Discussion: Mental Health in the Workplace

Companion to Literature Review: Mental Health in the Workplace and Methods & Results: Mental Health in the Workplace. Based on a paper by Misty Smith originally published for PSY 444 at Southern New Hampshire University. 

Discussion

The hypothesis that was set to be answered by this study was if employers embraced treatable mental illness that they would see an increase in productivity, better health, and overall morale amongst their employees. The two companies selected for the study provided what is believed to be a comparable group of volunteers with various backgrounds. The study depended upon the volunteers to be as upfront and honest as possible when answering the questions that were presented. In order to limit bias in the data, volunteers were random and not assigned by management, not offered incentives, conducted in multiple phases, and the privacy of their data was kept as the utmost importance (Tourangeau, Brick, Lohr, & Li, 2017).  The survey results show both correlations that support the original hypothesis and opens the door to entirely new studies for the future.

In today’s society, a re-emergence of questions about mental health in correlation to the safety of individuals has been gaining grounds within the hiring and continuing employment processes of companies both small and large (Kelloway, 2017). Therefore, as previously stated the study presented within that paper used questions designed to assess employees prior and current mental health status, their confidence levels in regards to management, and their overall happiness with there employment. Furthermore, management and human resource volunteers were questioned to establish their outlooks on hiring policies and their happiness with their companies overall policies in regards to mental health and employees.

However, were the questions to the survey answered truthfully? Or were they answered with a lingering fear of loss of employment on the volunteers mind? The first set of question showed the frequency of reported mental illness within the volunteer pool. With Company A we found that the majority of new hire were comparable in numbers reporting previous and new cases of mental illness (see Table 1); however, with Company B the numbers were much lower in relation to the volunteers who reported previous or new instances of illness (see Table 2). When comparing these numbers to the results of the rest of the survey and the human resource and management survey answers we can infer that it was possible that although privacy was promised to the participants, they may not have felt safe to answer with complete honesty. An example can be seen in the answers from Employee W1NH: Company B, when asked if she had experienced any new mental illness since hiring she answered “No”, however, when asked if she had witnessed any fellow employees being treated unfairly due to a mental illness she responded with a “Yes”. The same pattern of answers can be seen with participants Employee W2NH: Company B, Employee W4NH: Company B, Employee W5NH: Company B, and so forth, with the majority of those participants responding that they were no longer employed after the four-year cycle and attributing their lack of employment on management practices. Discrimination of employees within the workplace has been a topic of discussion in numerous studies as discussed earlier with the works of Reavley, Jorm, & Morgan who stated that upwards of 62% of their study participants were unemployed due mainly to a lack of understanding of mental health issues by employers (Reavley, Jorm, & Morgan, 2017).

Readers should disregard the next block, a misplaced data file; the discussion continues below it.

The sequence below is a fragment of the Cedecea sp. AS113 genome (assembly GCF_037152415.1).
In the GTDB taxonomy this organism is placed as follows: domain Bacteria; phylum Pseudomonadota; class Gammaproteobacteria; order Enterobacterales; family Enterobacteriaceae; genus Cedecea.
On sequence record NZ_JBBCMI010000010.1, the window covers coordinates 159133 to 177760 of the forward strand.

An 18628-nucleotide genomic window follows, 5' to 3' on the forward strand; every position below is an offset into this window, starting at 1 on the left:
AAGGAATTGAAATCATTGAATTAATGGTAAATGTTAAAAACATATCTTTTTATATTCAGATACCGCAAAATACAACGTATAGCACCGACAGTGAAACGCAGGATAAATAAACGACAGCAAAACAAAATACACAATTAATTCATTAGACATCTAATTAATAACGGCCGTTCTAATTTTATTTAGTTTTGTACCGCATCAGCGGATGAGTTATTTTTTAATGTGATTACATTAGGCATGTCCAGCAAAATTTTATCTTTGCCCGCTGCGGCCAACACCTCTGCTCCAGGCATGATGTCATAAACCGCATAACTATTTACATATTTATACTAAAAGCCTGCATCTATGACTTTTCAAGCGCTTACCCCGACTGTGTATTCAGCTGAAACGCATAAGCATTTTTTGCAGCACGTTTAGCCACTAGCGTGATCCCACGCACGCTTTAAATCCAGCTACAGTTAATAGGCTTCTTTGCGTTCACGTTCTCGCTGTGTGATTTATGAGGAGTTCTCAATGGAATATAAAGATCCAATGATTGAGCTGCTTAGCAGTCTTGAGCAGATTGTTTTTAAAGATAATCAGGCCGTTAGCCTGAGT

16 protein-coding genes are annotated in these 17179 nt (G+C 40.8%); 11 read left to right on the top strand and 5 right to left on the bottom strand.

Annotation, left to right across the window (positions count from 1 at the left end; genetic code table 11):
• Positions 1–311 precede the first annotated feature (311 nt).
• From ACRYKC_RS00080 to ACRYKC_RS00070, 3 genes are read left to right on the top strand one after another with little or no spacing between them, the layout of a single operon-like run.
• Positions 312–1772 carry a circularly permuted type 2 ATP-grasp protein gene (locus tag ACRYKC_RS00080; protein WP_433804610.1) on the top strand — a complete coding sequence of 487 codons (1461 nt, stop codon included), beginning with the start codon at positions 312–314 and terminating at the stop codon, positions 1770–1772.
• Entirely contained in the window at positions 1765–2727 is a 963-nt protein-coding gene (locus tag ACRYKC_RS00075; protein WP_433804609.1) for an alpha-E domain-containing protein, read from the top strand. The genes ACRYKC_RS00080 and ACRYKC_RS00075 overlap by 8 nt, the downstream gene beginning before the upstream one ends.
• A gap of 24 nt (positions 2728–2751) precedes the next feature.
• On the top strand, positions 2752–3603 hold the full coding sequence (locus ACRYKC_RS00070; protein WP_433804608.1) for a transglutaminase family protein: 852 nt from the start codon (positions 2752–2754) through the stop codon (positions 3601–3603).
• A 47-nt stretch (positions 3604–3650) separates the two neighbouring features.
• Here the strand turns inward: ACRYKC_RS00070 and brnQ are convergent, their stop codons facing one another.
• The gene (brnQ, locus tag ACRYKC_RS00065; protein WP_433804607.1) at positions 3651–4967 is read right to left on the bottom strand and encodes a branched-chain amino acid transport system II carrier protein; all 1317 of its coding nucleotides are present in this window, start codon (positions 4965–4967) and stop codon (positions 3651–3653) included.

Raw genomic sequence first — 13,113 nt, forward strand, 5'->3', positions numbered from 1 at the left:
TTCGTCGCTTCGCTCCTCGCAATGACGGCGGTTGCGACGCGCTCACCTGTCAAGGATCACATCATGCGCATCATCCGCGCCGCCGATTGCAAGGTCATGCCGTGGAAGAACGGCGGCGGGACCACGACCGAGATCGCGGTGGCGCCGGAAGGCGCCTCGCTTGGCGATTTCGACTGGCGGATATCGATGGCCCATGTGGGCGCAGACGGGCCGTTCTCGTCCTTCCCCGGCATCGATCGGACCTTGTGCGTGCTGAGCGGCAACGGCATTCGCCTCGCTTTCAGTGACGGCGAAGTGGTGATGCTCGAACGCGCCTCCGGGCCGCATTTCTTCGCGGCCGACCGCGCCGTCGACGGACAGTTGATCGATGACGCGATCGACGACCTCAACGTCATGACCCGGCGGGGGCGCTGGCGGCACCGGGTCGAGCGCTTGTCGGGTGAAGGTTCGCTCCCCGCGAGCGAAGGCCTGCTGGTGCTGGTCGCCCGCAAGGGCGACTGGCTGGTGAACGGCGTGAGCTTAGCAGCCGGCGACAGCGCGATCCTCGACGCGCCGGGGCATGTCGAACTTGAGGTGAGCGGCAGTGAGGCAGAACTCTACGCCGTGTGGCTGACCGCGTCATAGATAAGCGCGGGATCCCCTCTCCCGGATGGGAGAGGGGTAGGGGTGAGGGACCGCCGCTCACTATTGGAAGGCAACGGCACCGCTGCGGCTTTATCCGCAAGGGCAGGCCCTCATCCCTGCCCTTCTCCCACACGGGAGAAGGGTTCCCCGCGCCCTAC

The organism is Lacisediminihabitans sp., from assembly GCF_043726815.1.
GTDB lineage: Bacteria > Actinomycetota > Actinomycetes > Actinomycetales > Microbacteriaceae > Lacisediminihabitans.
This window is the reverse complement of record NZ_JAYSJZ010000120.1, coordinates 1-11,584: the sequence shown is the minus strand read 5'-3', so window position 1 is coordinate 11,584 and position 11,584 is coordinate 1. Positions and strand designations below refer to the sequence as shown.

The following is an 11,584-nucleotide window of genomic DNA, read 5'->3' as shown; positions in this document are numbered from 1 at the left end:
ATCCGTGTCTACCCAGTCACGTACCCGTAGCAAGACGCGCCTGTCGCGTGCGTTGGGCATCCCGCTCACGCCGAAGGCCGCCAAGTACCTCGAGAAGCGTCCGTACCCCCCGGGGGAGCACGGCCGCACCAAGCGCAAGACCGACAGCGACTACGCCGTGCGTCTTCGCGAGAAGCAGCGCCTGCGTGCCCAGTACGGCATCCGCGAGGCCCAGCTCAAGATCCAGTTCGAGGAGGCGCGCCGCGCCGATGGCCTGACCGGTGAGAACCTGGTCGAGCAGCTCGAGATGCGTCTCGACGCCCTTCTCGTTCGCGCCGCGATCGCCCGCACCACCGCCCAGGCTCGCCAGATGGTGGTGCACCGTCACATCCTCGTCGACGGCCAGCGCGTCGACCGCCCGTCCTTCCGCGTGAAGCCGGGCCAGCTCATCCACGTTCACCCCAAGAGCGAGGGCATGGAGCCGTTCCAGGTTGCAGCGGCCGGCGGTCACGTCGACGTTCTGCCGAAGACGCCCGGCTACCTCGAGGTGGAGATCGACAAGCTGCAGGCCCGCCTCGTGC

In summary, the conducted study showed an increase in morale and lower turn over rate for Company A who had embraced and made changes to their company policies concerning mental health. In contrast, Company B, when revisited, showed that employees who remained from the original surveys were unhappy with their work environment and had no sense of trust for their employees. Limitations of the study include the interpretation of results could be considered biased as speculation of the “why” too many of the answers were used. Future studies could be conducted that delve into a deeper explanation of why employees were happy or unhappy with management. Also, further studies could look into more of the financial gains and losses of each company involved, were profits actually increased and not just happiness and employment retention?

References

Kelloway, E. K. (2017). Mental health in the workplace: Towards evidence-based practice. Canadian Psychology/Psychologie Canadienne, 58(1), 1-6. doi:10.1037/cap0000084

Reavley, N. J., Jorm, A. F., & Morgan, A. J. (2017). Discrimination and positive treatment toward people with mental health problems in workplace and education settings: Findings from an Australian National Survey. Stigma And Health, 2(4), 254-265. doi:10.1037/sah0000059

Tourangeau, R., Brick, J. M., Lohr, S., & Li, J. (2017). Adaptive and Responsive Survey Designs: A Review and Assessment. Journal Of The Royal Statistical Society: Series A (Statistics In Society), 180(1), 203-223.




Please follow and like us:
0

Leave a Reply